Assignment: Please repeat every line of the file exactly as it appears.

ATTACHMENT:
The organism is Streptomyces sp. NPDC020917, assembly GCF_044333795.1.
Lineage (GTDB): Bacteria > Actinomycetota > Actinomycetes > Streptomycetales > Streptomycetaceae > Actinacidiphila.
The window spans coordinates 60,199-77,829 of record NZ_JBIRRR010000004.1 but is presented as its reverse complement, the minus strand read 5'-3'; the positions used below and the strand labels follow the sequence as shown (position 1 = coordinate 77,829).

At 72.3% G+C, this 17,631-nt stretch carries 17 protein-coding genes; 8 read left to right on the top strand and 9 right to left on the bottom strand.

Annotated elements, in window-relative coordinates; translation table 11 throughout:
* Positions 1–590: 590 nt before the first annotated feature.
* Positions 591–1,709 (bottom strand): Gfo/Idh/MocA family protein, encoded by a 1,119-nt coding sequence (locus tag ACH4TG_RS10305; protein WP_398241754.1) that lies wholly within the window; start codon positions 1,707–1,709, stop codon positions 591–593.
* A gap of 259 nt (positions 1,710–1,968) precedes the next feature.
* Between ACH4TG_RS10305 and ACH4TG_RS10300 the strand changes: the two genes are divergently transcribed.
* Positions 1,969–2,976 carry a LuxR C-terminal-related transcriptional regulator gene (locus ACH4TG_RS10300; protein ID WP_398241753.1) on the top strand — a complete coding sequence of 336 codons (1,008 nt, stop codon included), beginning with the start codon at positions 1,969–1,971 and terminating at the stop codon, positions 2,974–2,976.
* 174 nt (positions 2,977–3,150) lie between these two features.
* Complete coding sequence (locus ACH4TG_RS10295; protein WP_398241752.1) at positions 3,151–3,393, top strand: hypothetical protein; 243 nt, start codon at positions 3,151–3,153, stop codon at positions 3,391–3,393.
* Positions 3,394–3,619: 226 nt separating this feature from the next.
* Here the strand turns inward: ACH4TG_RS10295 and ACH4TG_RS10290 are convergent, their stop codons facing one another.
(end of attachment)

The organism is Streptomyces sp. NPDC020917, assembly GCF_044333795.1.
Lineage (GTDB): Bacteria > Actinomycetota > Actinomycetes > Streptomycetales > Streptomycetaceae > Actinacidiphila.
The window spans coordinates 60,199-77,829 of record NZ_JBIRRR010000004.1 but is presented as its reverse complement, the minus strand read 5'-3'; the positions used below and the strand labels follow the sequence as shown (position 1 = coordinate 77,829).

At 72.3% G+C, this 17,631-nt stretch carries 17 protein-coding genes; 8 read left to right on the top strand and 9 right to left on the bottom strand.

Annotated elements, in window-relative coordinates; translation table 11 throughout:
* Positions 1–590: 590 nt before the first annotated feature.
* Positions 591–1,709 (bottom strand): Gfo/Idh/MocA family protein, encoded by a 1,119-nt coding sequence (locus tag ACH4TG_RS10305; protein WP_398241754.1) that lies wholly within the window; start codon positions 1,707–1,709, stop codon positions 591–593.
* A gap of 259 nt (positions 1,710–1,968) precedes the next feature.
* Between ACH4TG_RS10305 and ACH4TG_RS10300 the strand changes: the two genes are divergently transcribed.
* Positions 1,969–2,976 carry a LuxR C-terminal-related transcriptional regulator gene (locus ACH4TG_RS10300; protein ID WP_398241753.1) on the top strand — a complete coding sequence of 336 codons (1,008 nt, stop codon included), beginning with the start codon at positions 1,969–1,971 and terminating at the stop codon, positions 2,974–2,976.
* 174 nt (positions 2,977–3,150) lie between these two features.
* Complete coding sequence (locus ACH4TG_RS10295; protein WP_398241752.1) at positions 3,151–3,393, top strand: hypothetical protein; 243 nt, start codon at positions 3,151–3,153, stop codon at positions 3,391–3,393.
* Positions 3,394–3,619: 226 nt separating this feature from the next.
* Here the strand turns inward: ACH4TG_RS10295 and ACH4TG_RS10290 are convergent, their stop codons facing one another.